Mergers and acquisitions (M&A) can be exciting, offering companies a significant platform for growth. According to the Deloitte M&A Index 2016, global M&A activity reached record-breaking deal values in 2015 at over $4 trillion, with the resulting deals expected to add $1.5 to $1.9 trillion in value to these companies.
But while mergers and acquisitions propel companies forward, the M&A process also fuels significant opportunities for cyber criminals. Failure to secure sensitive information during this time opens the door to threat actors looking to profit by exploiting financial markets and proprietary intellectual property (IP).
Let’s just take a closer at the Middle East in terms of its M&A activity. The Middle East M&A activity recorded 75 deals worth US$29.9bn in 2016, jumping 2.3x by value compared to 2015 (71 deals, US$13.1bn). The oil and gas sector, along with the food and beverage, transportation, technology and utilities and energy sectors had a high share of cross-border transactions. The acquisitions by companies based in Saudi Arabia followed by Qatar and UAE accounted for the majority of overseas acquisitions with technology being the most active sector of Middle Eastern M&A involvement. As per the prediction of an ATKearney report, over the next 12 months, it is expected that MENA and international M&A markets will continue remain active. Combine that with the explosion of big data and the prevalence of corporate data security breaches, the failure to evaluate cybersecurity risks quickly turn a great opportunity into an unmitigated failure.
Understanding the cyber risks present along the M&A process is the first step toward mitigating the risk. While each process will have its own nuances, all tend to follow five general stages. Along each stage new risks emerge and advanced attackers, well-versed in corporate espionage techniques, stand to profit. Here’s a brief look at each of the stages and the types of risks and possible degradations in security posture that may occur.
Preparation for acquisition and/or valuation. Organizations are vulnerable to threats right from the start. Job listings for positions that require corporate development or other M&A-related experience, or activities like another round of funding or other initiatives to boost the company in the eyes of deal makers, can be clues that M&A activity is in the offing. Astute financial analysts may draw their own conclusions based on activity and start to comment. Meanwhile, sophisticated threat actors who have picked up the scent may target executives typically involved with such activity with spear-phishing campaigns, man-in-the-middle malware attacks, or simply through unsecured wireless Internet connections. Not only is the deal exposed earlier than intended, possibly leading to a host of complications, but information gained can be highly valuable to those with nefarious motivations.
Marketing. As companies move through the process they may alter their marketing behaviors. To the public these marketing activities may appear innocuous. But to a trained eye an identifiable pattern and opportunity can emerge. A company slowing down its cycle of product announcements or showing strength in profitability while quietly reducing staff can raise suspicion. Employees who have lost their jobs may start to leak information and further tip off cybercriminals who may launch spear-phishing campaigns to confirm their suspicions and acquire valuable data.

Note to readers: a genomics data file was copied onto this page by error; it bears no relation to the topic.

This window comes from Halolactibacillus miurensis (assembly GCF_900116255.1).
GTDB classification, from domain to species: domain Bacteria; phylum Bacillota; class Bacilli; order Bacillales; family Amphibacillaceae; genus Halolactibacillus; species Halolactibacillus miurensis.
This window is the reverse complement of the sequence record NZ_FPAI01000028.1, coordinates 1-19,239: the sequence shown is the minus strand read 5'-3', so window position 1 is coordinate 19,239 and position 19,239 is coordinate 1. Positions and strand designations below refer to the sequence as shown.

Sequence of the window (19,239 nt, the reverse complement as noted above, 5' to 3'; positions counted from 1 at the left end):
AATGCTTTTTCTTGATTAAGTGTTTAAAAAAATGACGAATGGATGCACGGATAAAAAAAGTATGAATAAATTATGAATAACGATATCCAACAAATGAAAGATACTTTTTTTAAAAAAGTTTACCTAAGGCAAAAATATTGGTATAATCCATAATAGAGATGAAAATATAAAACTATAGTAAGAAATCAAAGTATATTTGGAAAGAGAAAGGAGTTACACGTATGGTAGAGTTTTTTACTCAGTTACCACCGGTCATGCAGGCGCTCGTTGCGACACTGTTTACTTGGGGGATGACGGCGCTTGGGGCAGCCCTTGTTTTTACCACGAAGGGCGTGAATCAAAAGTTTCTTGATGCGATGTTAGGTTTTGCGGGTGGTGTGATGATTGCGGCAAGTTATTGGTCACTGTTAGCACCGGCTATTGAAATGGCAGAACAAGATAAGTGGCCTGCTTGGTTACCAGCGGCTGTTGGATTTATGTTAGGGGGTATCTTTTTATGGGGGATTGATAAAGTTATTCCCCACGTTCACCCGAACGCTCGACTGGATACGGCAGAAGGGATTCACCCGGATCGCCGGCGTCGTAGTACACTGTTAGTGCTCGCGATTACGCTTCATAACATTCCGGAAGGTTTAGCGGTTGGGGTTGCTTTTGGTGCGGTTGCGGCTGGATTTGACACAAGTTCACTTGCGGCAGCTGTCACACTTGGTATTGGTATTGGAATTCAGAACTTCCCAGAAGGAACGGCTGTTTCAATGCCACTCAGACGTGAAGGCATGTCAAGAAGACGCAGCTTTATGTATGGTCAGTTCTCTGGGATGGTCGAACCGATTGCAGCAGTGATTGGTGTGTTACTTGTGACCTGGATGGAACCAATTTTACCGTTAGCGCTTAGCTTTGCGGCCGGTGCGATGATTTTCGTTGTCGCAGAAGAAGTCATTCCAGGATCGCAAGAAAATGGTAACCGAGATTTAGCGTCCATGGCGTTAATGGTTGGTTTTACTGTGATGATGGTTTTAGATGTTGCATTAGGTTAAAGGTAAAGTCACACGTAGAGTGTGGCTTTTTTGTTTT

Due diligence. This stage of the process can provide executives with opportunities to gain significant insights to help reduce risk, but it can also provide cybercriminals with significant opportunities to steal data. The acquiring company has the chance to review the security and integrity of the systems of the company they are merging with and understand how to mitigate risk before finalizing the deal. At the same time, both companies may experience an increase in spear-phishing attempts as attackers strive to take advantage of a surge in data that exchanges hands during due diligence.
Negotiations, signing and announcements. Organizations that lack social media policies, mobile device management and endpoint protection may find data leaked inadvertently as the end of the M&A process approaches. While all employees should be vigilant at this stage, executives are particularly susceptible to leaking data. Poorly secured personal devices and the use of public wifi to review documents while on the road or in meetings provide bad actors with ample opportunity to steal high-value data. Once the announcement is made, the doors will open even wider and less sophisticated attackers will also try to profit or cause disruptions.
Waiting period and final merge. The main risk at this stage is from employees who fear a job loss or change and may leak IP or other data. If an attacker has established a foothold in a merging network, this is also an optimal time to monitor communications and patiently wait for deeper access or utilize that information for social engineering.
Clearly, vigilance is required at all stages of the M&A process, as a failure to secure sensitive information constitutes both a threat to the organization and an opportunity for bad actors. Individuals’ behaviors, unintentional clues and vulnerabilities in inherited network infrastructure and software can all open the door to cyber risk. However, organizations armed with these insights can better understand the threats they face and mitigate accordingly.
Given the value to be gained once the companies are combined, it’s safe to say that ensuring successful integrations will be a priority on boardroom agendas. Security, both during the M&A process and after the deal is closed, will play a central role in positive outcomes.